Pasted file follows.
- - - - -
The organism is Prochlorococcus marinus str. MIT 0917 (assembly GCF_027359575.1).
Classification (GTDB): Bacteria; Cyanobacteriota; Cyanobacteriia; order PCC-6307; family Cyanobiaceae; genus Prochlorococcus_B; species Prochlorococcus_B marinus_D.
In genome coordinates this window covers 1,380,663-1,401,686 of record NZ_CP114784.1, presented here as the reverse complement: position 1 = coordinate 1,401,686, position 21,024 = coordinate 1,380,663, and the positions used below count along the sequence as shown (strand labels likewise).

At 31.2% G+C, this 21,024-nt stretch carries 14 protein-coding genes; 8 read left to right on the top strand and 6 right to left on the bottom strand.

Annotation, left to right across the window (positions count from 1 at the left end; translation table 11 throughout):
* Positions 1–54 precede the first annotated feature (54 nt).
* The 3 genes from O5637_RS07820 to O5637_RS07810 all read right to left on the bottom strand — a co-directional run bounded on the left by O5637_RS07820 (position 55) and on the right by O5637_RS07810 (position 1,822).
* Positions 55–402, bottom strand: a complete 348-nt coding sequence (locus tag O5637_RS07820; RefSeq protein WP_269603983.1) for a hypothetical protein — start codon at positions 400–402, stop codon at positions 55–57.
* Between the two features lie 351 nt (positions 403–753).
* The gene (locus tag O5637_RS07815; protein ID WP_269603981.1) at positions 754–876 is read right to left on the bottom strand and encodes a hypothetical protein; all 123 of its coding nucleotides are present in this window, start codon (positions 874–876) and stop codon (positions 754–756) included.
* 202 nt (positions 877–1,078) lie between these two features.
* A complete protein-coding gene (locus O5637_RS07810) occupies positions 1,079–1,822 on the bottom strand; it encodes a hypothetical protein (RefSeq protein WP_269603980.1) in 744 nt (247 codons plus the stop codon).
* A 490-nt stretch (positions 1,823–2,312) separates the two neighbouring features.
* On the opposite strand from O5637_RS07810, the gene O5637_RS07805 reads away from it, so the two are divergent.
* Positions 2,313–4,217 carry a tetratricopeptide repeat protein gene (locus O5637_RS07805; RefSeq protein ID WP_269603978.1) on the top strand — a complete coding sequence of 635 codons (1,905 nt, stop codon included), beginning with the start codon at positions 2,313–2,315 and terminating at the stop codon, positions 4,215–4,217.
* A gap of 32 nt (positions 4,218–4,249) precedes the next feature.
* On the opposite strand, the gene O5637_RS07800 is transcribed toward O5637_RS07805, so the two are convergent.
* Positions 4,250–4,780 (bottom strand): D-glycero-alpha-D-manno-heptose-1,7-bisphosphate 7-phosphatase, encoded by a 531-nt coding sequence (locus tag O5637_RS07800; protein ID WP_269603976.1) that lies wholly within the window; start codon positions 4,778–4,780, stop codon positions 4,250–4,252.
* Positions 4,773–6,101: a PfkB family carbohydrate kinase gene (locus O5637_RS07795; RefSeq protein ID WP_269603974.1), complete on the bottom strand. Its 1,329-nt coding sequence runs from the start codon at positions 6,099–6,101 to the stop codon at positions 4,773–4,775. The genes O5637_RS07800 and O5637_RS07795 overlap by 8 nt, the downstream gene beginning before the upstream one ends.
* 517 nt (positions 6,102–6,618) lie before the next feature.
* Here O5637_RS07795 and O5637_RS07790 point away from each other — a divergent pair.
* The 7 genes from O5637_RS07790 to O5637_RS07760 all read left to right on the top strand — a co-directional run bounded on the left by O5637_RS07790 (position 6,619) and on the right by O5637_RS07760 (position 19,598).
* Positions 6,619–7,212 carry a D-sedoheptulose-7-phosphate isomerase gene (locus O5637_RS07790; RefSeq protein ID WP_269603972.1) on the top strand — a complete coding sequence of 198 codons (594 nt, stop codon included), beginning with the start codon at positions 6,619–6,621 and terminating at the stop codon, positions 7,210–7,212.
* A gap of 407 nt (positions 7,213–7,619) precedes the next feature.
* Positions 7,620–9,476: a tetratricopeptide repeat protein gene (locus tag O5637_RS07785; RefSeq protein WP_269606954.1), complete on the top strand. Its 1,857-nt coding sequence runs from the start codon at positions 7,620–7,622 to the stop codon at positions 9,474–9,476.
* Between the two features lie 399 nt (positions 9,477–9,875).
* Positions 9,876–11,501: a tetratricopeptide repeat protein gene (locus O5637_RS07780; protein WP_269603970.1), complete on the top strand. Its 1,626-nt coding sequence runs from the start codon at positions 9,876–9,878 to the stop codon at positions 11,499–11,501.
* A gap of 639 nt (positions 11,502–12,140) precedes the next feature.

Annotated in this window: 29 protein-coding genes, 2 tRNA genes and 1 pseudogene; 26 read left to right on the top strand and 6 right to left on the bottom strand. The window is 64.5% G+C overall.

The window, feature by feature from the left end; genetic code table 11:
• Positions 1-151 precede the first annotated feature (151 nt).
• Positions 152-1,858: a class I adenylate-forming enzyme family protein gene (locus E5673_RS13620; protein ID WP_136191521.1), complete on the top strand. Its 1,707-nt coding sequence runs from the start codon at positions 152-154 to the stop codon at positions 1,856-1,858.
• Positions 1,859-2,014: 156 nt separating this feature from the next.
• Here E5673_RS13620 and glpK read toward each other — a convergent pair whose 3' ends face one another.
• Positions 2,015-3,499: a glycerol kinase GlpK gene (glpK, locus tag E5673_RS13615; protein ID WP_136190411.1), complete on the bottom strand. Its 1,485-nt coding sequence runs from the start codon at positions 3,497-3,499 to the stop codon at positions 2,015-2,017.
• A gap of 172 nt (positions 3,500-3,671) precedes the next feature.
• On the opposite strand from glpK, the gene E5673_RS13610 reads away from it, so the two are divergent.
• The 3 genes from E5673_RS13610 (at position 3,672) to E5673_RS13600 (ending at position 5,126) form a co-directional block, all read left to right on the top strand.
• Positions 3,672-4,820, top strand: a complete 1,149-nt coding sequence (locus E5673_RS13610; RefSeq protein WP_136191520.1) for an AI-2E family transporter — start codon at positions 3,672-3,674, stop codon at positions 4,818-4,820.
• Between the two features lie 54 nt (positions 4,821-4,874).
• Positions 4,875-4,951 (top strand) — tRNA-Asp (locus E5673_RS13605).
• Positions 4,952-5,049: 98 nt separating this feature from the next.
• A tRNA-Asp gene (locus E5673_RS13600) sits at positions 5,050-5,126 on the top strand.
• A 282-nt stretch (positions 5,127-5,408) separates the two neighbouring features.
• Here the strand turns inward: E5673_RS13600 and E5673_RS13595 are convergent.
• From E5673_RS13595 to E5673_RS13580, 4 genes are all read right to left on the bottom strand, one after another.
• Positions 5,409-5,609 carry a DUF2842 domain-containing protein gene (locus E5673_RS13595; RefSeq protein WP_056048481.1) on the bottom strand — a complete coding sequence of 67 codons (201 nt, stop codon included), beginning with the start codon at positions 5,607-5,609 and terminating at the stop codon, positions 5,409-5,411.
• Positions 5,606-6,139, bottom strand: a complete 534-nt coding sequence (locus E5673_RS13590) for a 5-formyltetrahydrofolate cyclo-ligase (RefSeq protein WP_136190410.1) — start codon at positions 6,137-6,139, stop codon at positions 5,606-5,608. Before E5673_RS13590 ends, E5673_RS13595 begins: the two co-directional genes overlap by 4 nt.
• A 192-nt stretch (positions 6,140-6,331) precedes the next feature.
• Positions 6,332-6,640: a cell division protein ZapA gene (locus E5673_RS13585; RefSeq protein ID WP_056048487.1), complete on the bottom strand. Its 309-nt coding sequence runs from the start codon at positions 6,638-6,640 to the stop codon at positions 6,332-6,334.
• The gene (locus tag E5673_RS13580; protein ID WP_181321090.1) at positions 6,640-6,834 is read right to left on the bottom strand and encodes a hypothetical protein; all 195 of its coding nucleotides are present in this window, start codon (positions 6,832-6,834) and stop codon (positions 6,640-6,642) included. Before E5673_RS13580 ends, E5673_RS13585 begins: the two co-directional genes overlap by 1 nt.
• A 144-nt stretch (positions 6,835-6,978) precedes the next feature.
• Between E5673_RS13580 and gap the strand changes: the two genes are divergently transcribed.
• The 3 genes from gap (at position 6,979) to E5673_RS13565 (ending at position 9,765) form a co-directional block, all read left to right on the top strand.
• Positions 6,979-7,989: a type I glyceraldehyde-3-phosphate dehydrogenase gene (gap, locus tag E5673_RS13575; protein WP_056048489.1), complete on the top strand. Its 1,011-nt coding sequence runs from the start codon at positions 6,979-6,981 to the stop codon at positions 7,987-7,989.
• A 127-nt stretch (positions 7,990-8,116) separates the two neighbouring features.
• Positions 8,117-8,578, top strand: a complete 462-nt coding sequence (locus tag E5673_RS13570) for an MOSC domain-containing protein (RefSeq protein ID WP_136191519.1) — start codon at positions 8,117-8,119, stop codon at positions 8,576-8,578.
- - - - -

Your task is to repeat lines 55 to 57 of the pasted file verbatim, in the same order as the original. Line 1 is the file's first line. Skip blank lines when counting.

• Positions 6,979-7,989: a type I glyceraldehyde-3-phosphate dehydrogenase gene (gap, locus tag E5673_RS13575; protein WP_056048489.1), complete on the top strand. Its 1,011-nt coding sequence runs from the start codon at positions 6,979-6,981 to the stop codon at positions 7,987-7,989.
• A 127-nt stretch (positions 7,990-8,116) separates the two neighbouring features.
• Positions 8,117-8,578, top strand: a complete 462-nt coding sequence (locus tag E5673_RS13570) for an MOSC domain-containing protein (RefSeq protein ID WP_136191519.1) — start codon at positions 8,117-8,119, stop codon at positions 8,576-8,578.